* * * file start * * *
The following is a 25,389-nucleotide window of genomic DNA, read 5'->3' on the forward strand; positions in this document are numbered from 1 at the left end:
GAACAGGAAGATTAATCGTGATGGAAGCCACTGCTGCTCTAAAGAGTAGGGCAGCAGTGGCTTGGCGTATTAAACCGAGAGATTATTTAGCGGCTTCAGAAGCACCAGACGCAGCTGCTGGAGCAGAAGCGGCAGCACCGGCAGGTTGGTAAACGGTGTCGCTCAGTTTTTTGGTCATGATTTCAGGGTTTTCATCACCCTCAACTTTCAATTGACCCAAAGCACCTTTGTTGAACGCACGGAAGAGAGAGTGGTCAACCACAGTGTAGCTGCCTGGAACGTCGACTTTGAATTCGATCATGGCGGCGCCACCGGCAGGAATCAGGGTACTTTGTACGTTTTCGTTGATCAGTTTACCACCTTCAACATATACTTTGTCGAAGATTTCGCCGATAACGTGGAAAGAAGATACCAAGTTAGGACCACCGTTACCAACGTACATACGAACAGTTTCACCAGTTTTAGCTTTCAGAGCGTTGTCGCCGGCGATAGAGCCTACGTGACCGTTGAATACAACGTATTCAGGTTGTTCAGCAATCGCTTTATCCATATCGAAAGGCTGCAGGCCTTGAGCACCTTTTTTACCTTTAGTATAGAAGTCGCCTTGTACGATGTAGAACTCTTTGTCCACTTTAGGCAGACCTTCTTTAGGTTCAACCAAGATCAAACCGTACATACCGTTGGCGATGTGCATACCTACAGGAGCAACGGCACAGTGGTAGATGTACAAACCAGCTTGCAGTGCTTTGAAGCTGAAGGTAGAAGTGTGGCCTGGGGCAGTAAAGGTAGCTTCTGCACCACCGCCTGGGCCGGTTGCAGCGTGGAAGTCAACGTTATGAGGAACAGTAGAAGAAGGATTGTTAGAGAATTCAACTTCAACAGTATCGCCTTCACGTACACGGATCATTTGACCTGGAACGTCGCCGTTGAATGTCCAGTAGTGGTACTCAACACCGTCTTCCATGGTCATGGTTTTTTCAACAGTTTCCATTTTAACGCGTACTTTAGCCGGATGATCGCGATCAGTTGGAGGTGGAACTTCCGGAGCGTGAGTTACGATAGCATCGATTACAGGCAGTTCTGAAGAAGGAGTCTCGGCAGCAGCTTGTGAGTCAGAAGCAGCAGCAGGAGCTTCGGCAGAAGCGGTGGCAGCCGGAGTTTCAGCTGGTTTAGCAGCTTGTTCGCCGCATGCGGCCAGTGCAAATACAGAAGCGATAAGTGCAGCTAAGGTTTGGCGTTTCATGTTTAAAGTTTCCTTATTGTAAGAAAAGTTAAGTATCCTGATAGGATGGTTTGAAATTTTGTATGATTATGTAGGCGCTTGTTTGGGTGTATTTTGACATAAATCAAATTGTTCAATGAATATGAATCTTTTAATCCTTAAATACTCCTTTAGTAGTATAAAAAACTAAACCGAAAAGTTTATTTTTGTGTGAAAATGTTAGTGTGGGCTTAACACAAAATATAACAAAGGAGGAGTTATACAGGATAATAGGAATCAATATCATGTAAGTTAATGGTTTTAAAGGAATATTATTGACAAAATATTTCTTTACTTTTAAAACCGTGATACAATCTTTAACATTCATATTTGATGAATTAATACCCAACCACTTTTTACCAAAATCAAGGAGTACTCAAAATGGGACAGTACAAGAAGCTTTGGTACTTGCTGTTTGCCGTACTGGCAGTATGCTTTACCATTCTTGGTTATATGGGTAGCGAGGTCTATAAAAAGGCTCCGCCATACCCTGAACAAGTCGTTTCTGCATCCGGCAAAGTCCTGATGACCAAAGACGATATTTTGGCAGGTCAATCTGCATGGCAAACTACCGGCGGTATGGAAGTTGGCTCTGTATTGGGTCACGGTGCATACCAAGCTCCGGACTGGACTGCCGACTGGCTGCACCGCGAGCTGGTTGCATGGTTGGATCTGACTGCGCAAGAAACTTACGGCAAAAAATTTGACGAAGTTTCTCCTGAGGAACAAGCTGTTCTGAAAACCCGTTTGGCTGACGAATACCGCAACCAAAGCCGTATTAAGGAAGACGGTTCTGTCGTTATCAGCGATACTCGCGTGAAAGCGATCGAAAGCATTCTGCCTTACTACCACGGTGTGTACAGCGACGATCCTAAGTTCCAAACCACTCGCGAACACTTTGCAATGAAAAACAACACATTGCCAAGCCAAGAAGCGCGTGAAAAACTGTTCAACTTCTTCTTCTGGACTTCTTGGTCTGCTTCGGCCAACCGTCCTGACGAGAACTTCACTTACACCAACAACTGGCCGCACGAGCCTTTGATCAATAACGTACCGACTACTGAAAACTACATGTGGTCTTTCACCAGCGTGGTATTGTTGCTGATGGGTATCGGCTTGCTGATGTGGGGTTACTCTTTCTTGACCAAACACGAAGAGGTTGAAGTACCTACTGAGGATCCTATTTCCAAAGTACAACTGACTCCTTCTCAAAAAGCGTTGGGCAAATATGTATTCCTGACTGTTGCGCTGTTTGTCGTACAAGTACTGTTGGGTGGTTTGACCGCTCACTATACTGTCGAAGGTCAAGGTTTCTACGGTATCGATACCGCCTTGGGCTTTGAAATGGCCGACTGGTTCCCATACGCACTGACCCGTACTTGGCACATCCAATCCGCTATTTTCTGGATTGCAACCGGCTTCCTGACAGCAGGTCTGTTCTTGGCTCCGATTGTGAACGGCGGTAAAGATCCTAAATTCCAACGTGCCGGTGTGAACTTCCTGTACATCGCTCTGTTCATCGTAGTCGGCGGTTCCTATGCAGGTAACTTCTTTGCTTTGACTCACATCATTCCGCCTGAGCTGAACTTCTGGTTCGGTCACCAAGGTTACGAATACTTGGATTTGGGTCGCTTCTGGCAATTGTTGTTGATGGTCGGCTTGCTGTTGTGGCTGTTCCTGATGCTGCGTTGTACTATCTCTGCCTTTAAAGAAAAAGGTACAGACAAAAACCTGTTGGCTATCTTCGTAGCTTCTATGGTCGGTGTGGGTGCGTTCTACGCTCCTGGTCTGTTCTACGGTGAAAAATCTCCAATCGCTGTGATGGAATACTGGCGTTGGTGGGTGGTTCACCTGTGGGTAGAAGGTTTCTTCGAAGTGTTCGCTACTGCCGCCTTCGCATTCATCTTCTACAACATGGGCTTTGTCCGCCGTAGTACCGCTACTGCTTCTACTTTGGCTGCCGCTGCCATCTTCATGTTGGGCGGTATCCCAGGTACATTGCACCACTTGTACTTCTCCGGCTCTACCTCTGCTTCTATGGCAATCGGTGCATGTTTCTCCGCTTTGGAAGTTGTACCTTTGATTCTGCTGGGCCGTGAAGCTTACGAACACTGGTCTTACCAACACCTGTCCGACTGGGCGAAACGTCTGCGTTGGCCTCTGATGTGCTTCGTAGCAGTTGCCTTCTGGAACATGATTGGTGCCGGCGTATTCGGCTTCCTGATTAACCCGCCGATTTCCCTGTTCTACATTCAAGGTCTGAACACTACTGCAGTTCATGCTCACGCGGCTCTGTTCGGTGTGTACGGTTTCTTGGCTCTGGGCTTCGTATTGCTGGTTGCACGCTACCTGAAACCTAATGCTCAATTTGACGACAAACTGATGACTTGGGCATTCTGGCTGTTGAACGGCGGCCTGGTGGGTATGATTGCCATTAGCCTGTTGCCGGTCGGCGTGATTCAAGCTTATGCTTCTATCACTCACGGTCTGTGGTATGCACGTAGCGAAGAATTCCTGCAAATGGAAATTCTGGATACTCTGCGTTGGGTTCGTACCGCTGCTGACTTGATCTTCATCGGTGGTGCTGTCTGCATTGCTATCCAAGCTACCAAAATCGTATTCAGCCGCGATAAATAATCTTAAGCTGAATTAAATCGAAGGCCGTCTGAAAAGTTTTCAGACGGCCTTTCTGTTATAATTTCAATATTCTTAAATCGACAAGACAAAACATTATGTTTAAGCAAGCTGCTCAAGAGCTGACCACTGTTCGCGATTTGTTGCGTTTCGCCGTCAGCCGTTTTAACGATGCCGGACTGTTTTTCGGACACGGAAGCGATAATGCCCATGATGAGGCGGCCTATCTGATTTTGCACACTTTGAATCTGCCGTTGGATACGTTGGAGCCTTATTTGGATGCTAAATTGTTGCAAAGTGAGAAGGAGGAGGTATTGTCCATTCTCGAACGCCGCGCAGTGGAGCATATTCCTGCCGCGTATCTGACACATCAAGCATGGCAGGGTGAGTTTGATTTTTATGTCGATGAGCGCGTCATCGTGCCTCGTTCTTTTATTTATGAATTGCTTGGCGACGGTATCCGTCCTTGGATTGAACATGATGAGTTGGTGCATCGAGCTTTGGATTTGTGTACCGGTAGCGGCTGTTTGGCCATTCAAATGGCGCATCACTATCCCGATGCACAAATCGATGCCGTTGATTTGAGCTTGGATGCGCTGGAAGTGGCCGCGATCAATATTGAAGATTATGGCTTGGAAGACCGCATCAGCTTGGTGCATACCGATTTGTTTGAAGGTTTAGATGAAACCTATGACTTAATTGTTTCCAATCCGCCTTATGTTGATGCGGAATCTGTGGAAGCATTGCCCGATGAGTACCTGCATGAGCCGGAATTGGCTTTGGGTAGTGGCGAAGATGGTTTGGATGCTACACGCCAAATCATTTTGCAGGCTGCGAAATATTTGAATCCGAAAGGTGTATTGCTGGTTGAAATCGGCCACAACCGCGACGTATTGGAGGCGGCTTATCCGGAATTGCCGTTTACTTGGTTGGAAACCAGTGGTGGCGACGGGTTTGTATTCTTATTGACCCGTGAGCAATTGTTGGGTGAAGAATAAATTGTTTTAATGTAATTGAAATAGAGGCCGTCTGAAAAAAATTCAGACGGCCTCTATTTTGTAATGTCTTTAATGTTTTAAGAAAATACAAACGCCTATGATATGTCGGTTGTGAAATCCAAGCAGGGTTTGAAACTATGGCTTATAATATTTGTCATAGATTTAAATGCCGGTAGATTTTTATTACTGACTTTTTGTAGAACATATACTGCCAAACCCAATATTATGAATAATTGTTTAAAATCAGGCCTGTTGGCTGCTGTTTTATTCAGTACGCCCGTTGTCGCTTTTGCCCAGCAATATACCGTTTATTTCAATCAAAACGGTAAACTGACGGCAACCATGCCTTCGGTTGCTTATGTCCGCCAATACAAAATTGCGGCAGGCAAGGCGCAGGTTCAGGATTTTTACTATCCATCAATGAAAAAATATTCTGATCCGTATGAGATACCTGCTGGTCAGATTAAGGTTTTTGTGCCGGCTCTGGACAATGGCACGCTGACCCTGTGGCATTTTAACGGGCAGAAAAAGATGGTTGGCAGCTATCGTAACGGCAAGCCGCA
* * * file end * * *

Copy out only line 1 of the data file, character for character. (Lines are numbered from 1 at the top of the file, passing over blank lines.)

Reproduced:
The following is a 25,389-nucleotide window of genomic DNA, read 5'->3' on the forward strand; positions in this document are numbered from 1 at the left end: